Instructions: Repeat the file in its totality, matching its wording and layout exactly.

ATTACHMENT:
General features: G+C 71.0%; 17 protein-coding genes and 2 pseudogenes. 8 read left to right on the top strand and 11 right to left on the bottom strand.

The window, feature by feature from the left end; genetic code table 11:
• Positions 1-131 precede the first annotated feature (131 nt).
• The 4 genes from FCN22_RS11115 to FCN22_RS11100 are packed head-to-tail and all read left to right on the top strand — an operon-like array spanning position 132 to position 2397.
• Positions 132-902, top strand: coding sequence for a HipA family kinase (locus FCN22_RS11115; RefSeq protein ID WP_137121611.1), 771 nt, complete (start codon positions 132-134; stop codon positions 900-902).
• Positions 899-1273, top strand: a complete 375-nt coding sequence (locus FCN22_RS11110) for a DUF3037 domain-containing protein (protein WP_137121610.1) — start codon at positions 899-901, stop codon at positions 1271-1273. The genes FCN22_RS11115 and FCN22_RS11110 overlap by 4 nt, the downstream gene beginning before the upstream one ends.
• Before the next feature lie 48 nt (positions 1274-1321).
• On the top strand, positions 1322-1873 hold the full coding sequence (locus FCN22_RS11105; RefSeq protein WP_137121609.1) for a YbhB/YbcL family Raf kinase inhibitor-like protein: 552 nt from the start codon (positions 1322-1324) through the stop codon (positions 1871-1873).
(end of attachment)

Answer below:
General features: G+C 71.0%; 17 protein-coding genes and 2 pseudogenes. 8 read left to right on the top strand and 11 right to left on the bottom strand.

The window, feature by feature from the left end; genetic code table 11:
• Positions 1-131 precede the first annotated feature (131 nt).
• The 4 genes from FCN22_RS11115 to FCN22_RS11100 are packed head-to-tail and all read left to right on the top strand — an operon-like array spanning position 132 to position 2397.
• Positions 132-902, top strand: coding sequence for a HipA family kinase (locus FCN22_RS11115; RefSeq protein ID WP_137121611.1), 771 nt, complete (start codon positions 132-134; stop codon positions 900-902).
• Positions 899-1273, top strand: a complete 375-nt coding sequence (locus FCN22_RS11110) for a DUF3037 domain-containing protein (protein WP_137121610.1) — start codon at positions 899-901, stop codon at positions 1271-1273. The genes FCN22_RS11115 and FCN22_RS11110 overlap by 4 nt, the downstream gene beginning before the upstream one ends.
• Before the next feature lie 48 nt (positions 1274-1321).
• On the top strand, positions 1322-1873 hold the full coding sequence (locus FCN22_RS11105; RefSeq protein WP_137121609.1) for a YbhB/YbcL family Raf kinase inhibitor-like protein: 552 nt from the start codon (positions 1322-1324) through the stop codon (positions 1871-1873).